September 13, 2017 11:47 GMT by dailymail.co.uk

WWII heroes reduced to skin and bone in Japan's POW camps

WWII heroes reduced to skin and bone in Japan's POW camps

These photographs show the skeletal state of British prisoners in Japan at the end of the Second World War. Hundreds of emaciated servicemen were found following the fall of Japan in 1945.

These shocking photographs show the skeletal state of British prisoners in Japan at the end of the Second World War.

Hundreds of emaciated servicemen who had been starved and brutally beaten by their captors were found by Allied troops following the fall of Japan in 1945.

Photographers were brought in to take pictures of the prisoners for use as evidence in any future war crimes trial.

The images show gaunt and haggard men whose bodies were reduced to skin and bone and some of their sadistic guards, including one known as the Black Prince and another dubbed the Mad Mongrel. They were both later hanged for their crimes.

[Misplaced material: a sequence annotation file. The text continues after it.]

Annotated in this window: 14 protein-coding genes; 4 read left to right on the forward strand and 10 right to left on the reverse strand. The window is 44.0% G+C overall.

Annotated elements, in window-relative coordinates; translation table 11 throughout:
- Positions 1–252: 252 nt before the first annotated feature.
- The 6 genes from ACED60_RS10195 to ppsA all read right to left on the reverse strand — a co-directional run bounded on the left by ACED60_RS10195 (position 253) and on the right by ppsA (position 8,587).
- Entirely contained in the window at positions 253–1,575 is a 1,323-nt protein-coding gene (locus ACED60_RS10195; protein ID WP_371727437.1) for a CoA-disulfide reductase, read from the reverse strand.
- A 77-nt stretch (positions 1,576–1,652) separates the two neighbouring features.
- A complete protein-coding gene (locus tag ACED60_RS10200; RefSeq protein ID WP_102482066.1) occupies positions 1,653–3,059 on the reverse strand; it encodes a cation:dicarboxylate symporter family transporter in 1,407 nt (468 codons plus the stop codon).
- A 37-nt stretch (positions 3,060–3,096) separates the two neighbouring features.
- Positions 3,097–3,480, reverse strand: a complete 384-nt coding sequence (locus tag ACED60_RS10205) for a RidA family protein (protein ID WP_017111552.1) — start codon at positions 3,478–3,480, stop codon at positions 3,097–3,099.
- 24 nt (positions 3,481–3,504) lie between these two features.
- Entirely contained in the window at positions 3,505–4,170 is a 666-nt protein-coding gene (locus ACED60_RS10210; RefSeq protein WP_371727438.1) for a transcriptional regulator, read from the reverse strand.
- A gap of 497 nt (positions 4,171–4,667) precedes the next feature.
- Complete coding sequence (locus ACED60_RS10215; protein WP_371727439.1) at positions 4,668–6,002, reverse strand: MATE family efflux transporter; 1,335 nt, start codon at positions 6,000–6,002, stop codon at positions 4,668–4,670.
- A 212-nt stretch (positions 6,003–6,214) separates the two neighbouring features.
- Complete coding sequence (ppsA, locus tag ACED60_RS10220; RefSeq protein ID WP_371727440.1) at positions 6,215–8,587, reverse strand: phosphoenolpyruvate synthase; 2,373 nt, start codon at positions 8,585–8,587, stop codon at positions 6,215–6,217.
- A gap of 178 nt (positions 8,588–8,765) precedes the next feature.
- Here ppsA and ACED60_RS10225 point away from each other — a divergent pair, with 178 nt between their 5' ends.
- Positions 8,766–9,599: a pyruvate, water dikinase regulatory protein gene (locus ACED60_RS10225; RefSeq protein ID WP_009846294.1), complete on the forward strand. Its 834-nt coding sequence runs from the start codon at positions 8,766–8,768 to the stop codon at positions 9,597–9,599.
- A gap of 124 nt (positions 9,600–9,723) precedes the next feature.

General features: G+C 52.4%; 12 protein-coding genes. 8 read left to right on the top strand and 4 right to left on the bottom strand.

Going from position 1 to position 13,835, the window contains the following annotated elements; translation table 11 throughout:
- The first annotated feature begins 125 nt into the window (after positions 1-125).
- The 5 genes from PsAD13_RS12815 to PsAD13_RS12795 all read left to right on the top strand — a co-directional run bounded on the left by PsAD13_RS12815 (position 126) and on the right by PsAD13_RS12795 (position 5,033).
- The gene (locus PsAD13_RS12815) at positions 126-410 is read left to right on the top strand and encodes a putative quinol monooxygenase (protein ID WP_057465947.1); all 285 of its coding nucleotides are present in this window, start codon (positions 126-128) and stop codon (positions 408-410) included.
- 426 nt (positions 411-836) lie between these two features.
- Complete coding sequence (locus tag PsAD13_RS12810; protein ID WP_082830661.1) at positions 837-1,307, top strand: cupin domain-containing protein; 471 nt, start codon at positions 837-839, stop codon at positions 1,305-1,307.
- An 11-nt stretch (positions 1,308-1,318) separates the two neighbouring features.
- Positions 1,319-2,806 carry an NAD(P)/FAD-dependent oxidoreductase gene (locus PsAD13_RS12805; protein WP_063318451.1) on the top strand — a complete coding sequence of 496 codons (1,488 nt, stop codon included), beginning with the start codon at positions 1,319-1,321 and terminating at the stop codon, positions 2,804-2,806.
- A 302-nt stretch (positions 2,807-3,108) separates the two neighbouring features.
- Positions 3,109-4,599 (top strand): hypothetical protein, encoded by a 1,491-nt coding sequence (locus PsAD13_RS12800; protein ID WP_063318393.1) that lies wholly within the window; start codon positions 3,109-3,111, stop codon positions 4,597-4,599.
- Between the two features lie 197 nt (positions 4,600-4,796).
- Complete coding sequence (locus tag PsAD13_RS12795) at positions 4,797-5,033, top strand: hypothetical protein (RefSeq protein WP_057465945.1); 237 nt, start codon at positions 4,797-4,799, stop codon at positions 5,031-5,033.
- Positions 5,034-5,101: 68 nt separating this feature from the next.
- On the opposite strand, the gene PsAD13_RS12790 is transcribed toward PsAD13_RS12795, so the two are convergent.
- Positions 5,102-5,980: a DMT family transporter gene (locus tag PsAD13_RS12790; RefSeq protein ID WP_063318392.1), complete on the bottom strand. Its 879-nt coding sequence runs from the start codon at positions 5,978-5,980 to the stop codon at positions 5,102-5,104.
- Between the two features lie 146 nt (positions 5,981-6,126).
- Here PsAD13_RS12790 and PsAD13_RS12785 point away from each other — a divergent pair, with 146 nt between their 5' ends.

Other horrific pictures show men being tortured at the camps. 

Shocking photographs have emerged showing the skeletal state of British prisoners in Japan at the end of the Second World War. Hundreds of emaciated servicemen who had been starved and brutally beaten by their captors were found by Allied troops following the fall of Japan in 1945
Shocking photographs have emerged showing the skeletal state of British prisoners in Japan at the end of the Second World War. Hundreds of emaciated servicemen who had been starved and brutally beaten by their captors were found by Allied troops following the fall of Japan in 1945

Shocking photographs have emerged showing the skeletal state of British prisoners in Japan at the end of the Second World War. Hundreds of emaciated servicemen who had been starved and brutally beaten by their captors were found by Allied troops following the fall of Japan in 1945